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Phobetron pithecium (JE Smith, 1797)
The larva is distinctive, with no close analogues although it may be mistaken for the shed skin of a hairy spider or leaf debris. It has six pairs of curly projections, three long and three short from the flattened body, each densely covered in hairs. According to David L. Wagner, who experimented on himself, the hairs do not sting, contrary to popular belief. However, susceptibility can vary among humans and it may produce a reaction in some people. Some members of the family Limacodidae do sting. Like all limacodids, the legs are shortened and the prolegs are reduced to suction cups. The 'arms' can fall off without harming the caterpillar. Maximum length of larvae, 2.5 cm.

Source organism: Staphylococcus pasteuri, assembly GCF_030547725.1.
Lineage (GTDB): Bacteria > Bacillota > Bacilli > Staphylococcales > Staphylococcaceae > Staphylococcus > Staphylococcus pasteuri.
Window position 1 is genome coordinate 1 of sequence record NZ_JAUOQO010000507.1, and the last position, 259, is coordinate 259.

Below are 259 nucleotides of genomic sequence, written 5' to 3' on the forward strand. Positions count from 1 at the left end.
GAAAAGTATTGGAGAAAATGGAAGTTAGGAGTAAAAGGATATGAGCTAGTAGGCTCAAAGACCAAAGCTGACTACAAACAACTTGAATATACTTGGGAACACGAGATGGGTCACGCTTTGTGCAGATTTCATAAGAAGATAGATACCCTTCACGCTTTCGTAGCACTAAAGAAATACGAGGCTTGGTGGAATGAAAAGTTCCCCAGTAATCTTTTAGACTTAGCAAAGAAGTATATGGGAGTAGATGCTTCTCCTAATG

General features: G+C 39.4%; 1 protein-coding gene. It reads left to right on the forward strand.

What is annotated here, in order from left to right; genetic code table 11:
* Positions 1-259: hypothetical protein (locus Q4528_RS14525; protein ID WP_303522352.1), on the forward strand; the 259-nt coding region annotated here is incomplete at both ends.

Eats a variety of deciduous trees and shrubs, not limited to: apple, ash, birch, cherry, chestnut, dogwood, hickory, oak, persimmon, walnut, willow.